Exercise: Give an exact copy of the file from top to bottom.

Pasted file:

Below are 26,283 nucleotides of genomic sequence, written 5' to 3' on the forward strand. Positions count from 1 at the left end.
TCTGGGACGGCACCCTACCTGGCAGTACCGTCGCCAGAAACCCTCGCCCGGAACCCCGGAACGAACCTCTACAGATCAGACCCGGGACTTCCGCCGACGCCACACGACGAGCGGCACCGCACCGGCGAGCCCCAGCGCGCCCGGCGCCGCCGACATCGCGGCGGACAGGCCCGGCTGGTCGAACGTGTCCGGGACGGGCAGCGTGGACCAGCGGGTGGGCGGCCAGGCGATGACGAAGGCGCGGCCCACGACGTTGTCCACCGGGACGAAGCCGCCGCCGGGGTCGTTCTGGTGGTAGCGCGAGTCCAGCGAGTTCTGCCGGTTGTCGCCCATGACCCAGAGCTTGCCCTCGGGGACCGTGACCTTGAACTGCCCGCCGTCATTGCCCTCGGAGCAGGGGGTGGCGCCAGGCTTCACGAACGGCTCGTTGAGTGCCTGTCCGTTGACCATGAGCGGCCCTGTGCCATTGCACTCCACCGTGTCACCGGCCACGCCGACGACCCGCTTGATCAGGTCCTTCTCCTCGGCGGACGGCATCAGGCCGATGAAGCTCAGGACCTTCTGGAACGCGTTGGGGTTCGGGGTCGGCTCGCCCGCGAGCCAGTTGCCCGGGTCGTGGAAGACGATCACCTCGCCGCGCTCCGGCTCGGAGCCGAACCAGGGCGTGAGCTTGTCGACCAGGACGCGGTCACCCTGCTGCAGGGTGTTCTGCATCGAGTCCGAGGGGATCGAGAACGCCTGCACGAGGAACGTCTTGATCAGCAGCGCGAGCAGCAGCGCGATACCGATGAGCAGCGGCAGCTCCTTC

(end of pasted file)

Below are 26,283 nucleotides of genomic sequence, written 5' to 3' on the forward strand. Positions count from 1 at the left end.
TCTGGGACGGCACCCTACCTGGCAGTACCGTCGCCAGAAACCCTCGCCCGGAACCCCGGAACGAACCTCTACAGATCAGACCCGGGACTTCCGCCGACGCCACACGACGAGCGGCACCGCACCGGCGAGCCCCAGCGCGCCCGGCGCCGCCGACATCGCGGCGGACAGGCCCGGCTGGTCGAACGTGTCCGGGACGGGCAGCGTGGACCAGCGGGTGGGCGGCCAGGCGATGACGAAGGCGCGGCCCACGACGTTGTCCACCGGGACGAAGCCGCCGCCGGGGTCGTTCTGGTGGTAGCGCGAGTCCAGCGAGTTCTGCCGGTTGTCGCCCATGACCCAGAGCTTGCCCTCGGGGACCGTGACCTTGAACTGCCCGCCGTCATTGCCCTCGGAGCAGGGGGTGGCGCCAGGCTTCACGAACGGCTCGTTGAGTGCCTGTCCGTTGACCATGAGCGGCCCTGTGCCATTGCACTCCACCGTGTCACCGGCCACGCCGACGACCCGCTTGATCAGGTCCTTCTCCTCGGCGGACGGCATCAGGCCGATGAAGCTCAGGACCTTCTGGAACGCGTTGGGGTTCGGGGTCGGCTCGCCCGCGAGCCAGTTGCCCGGGTCGTGGAAGACGATCACCTCGCCGCGCTCCGGCTCGGAGCCGAACCAGGGCGTGAGCTTGTCGACCAGGACGCGGTCACCCTGCTGCAGGGTGTTCTGCATCGAGTCCGAGGGGATCGAGAACGCCTGCACGAGGAACGTCTTGATCAGCAGCGCGAGCAGCAGCGCGATACCGATGAGCAGCGGCAGCTCCTTC